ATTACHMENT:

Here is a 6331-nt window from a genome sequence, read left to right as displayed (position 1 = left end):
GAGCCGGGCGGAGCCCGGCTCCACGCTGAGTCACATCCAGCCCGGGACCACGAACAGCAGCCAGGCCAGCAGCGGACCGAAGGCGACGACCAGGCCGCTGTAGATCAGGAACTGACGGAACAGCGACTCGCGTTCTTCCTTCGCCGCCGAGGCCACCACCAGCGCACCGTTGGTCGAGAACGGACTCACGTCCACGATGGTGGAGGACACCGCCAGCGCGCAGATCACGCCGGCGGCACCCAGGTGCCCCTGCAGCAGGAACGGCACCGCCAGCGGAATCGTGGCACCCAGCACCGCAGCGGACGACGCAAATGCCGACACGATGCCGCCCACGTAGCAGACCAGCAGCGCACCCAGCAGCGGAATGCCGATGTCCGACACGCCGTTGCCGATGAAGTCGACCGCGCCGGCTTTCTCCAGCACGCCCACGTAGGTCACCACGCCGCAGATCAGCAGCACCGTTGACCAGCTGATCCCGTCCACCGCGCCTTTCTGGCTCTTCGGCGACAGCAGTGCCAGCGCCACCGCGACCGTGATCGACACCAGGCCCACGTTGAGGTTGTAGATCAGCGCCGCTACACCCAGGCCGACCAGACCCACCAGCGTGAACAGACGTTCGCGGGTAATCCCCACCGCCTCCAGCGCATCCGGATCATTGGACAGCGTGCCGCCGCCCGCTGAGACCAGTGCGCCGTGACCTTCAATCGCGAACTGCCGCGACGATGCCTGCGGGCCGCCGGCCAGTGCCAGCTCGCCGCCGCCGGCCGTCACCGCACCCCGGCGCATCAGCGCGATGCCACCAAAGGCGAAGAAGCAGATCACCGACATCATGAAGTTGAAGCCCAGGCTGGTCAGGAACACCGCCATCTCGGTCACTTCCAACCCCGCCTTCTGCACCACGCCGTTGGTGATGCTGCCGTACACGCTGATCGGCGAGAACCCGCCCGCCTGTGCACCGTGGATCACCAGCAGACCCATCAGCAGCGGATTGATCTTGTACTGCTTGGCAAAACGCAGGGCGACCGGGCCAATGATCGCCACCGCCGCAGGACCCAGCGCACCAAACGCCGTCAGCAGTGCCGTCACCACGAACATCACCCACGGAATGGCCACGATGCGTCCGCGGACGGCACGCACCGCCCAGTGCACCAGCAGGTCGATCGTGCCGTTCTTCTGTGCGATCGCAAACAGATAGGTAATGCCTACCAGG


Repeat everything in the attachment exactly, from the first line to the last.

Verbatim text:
Here is a 6331-nt window from a genome sequence, read left to right as displayed (position 1 = left end):
GAGCCGGGCGGAGCCCGGCTCCACGCTGAGTCACATCCAGCCCGGGACCACGAACAGCAGCCAGGCCAGCAGCGGACCGAAGGCGACGACCAGGCCGCTGTAGATCAGGAACTGACGGAACAGCGACTCGCGTTCTTCCTTCGCCGCCGAGGCCACCACCAGCGCACCGTTGGTCGAGAACGGACTCACGTCCACGATGGTGGAGGACACCGCCAGCGCGCAGATCACGCCGGCGGCACCCAGGTGCCCCTGCAGCAGGAACGGCACCGCCAGCGGAATCGTGGCACCCAGCACCGCAGCGGACGACGCAAATGCCGACACGATGCCGCCCACGTAGCAGACCAGCAGCGCACCCAGCAGCGGAATGCCGATGTCCGACACGCCGTTGCCGATGAAGTCGACCGCGCCGGCTTTCTCCAGCACGCCCACGTAGGTCACCACGCCGCAGATCAGCAGCACCGTTGACCAGCTGATCCCGTCCACCGCGCCTTTCTGGCTCTTCGGCGACAGCAGTGCCAGCGCCACCGCGACCGTGATCGACACCAGGCCCACGTTGAGGTTGTAGATCAGCGCCGCTACACCCAGGCCGACCAGACCCACCAGCGTGAACAGACGTTCGCGGGTAATCCCCACCGCCTCCAGCGCATCCGGATCATTGGACAGCGTGCCGCCGCCCGCTGAGACCAGTGCGCCGTGACCTTCAATCGCGAACTGCCGCGACGATGCCTGCGGGCCGCCGGCCAGTGCCAGCTCGCCGCCGCCGGCCGTCACCGCACCCCGGCGCATCAGCGCGATGCCACCAAAGGCGAAGAAGCAGATCACCGACATCATGAAGTTGAAGCCCAGGCTGGTCAGGAACACCGCCATCTCGGTCACTTCCAACCCCGCCTTCTGCACCACGCCGTTGGTGATGCTGCCGTACACGCTGATCGGCGAGAACCCGCCCGCCTGTGCACCGTGGATCACCAGCAGACCCATCAGCAGCGGATTGATCTTGTACTGCTTGGCAAAACGCAGGGCGACCGGGCCAATGATCGCCACCGCCGCAGGACCCAGCGCACCAAACGCCGTCAGCAGTGCCGTCACCACGAACATCACCCACGGAATGGCCACGATGCGTCCGCGGACGGCACGCACCGCCCAGTGCACCAGCAGGTCGATCGTGCCGTTCTTCTGTGCGATCGCAAACAGATAGGTAATGCCTACCAGG